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Washington — In public comments he has made on the issue, Wyden explained that he still thought the ideas raised in his joint proposal with Ryan on Medicare would help save that program. But he adamantly opposed Ryan’s approach to Medicaid, which funds health care for low-income Americans, and nursing home costs for hundreds of thousands of middle-class elderly after they have spent down their assets. Ryan’s budget plan would have turned Medicaid into a “block grant” program — at substantially reduced levels — in which states could cut services for recipients. And Medicare reform, according to Wyden, could not survive without a viable Medicaid plan that would take care of the neediest seniors.
Wyden, 63, has been in Congress since 1981, first as a House member and for the past 12 years as senator from Oregon. His parents fled Nazi Germany and settled in Wichita, Kan., where Wyden was born. He grew up in California and entered politics at the age of 31. Ever since, Wyden has been known for his independent approach to party politics. While falling in line with the Democratic progressive camp on many issues, including staunch opposition to the Iraq War and support for abortion rights, he defied Democratic leadership in criticizing Obama’s stimulus plan and voting with Republicans on certain tax issues.
“Senator Wyden has always been supportive of issues that concern the Jewish community, and health care is one of them,” said Marc Blattner, president and CEO of the Jewish Federation of Greater Portland. “But,” he added, “one of the things about Wyden is that he is always open to looking for solutions across the aisle.”
Blattner described Wyden as a frequent participant in Jewish events organized by the 45,000-member local community. He is also a regular at national Jewish gatherings and has been a strong supporter of Israel-related legislation endorsed by the American Israel Public Affairs Committee.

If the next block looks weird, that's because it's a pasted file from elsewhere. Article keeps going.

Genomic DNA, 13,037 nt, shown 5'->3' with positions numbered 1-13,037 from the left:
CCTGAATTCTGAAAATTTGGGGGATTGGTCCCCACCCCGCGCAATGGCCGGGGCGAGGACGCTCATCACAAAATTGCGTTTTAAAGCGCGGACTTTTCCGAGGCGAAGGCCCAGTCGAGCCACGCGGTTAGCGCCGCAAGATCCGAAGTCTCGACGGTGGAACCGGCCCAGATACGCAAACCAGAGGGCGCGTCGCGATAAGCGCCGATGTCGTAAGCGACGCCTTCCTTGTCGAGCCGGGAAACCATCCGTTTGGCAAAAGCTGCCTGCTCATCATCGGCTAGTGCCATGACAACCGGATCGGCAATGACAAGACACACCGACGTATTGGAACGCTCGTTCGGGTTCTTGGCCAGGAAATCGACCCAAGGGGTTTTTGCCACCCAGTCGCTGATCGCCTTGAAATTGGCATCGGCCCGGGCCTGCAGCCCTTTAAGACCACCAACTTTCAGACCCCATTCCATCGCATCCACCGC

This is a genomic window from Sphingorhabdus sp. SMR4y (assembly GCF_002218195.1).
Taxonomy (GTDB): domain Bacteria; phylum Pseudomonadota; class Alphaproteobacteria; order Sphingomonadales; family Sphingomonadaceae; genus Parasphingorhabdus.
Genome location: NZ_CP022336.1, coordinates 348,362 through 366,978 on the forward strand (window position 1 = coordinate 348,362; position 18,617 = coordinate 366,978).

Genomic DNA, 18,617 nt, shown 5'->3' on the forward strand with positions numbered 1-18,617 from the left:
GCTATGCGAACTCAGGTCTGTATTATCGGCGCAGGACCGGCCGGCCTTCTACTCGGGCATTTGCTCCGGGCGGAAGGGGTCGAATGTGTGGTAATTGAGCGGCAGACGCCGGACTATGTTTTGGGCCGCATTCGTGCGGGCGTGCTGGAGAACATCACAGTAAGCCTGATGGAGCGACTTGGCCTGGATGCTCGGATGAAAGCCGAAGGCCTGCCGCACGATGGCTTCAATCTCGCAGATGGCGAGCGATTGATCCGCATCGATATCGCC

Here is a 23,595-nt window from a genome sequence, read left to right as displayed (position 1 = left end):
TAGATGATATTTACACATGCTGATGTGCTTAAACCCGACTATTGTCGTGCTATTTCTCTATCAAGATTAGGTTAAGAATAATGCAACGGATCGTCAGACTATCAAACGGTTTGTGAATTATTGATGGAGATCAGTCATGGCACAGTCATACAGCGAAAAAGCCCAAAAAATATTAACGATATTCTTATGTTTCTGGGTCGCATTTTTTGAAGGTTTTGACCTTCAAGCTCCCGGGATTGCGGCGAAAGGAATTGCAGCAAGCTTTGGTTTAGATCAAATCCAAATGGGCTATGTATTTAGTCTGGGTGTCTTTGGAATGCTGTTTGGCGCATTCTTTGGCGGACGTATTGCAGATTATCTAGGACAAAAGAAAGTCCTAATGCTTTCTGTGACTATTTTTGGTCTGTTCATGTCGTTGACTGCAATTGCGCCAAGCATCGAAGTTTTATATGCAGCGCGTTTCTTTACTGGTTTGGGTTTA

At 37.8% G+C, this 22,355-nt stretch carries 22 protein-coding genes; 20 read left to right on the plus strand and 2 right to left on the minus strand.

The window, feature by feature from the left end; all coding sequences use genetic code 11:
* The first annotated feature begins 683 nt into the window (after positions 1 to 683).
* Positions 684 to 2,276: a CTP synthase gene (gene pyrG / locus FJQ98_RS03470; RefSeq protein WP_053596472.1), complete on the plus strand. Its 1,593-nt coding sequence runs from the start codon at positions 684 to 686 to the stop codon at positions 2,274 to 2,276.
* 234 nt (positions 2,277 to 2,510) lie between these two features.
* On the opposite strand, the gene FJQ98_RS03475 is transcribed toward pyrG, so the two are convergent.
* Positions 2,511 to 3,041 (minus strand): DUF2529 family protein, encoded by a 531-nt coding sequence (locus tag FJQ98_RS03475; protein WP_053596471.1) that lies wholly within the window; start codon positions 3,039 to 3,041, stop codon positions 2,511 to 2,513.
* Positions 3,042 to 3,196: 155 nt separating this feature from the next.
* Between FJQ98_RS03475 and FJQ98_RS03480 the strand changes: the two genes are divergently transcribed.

Romney’s selection of Ryan for the second spot on his ticket has turned the media’s klieg lights on Ryan’s call for Medicare reform. But while the Wisconsin Republican has enjoyed the attention, his former partner in shaping the plan now finds it a political liability.
Republicans, Romney included, have used Wyden’s past support for Ryan’s plan as a cover against Democratic attacks on the Medicare reform idea. Ryan, Romney said, has “found a Democrat to co-lead a piece of legislation.” In praising Ryan’s Medicare plan, Romney said Ryan and Wyden “have come together,” and this, according to the Republican candidate, “is the kind of bipartisanship we need more of, not less.”
An angry Wyden was quick to issue a statement calling Romney’s remarks “nonsense.” Wyden said he did not co-lead the legislation. He noted that eventually he voted against Ryan’s proposals. “Governor Romney needs to learn you don’t protect seniors by makings things up,” Wyden added, “and his comments today sure won’t help promote real bipartisanship.”
Contact Nathan Guttman at firstname.lastname@example.org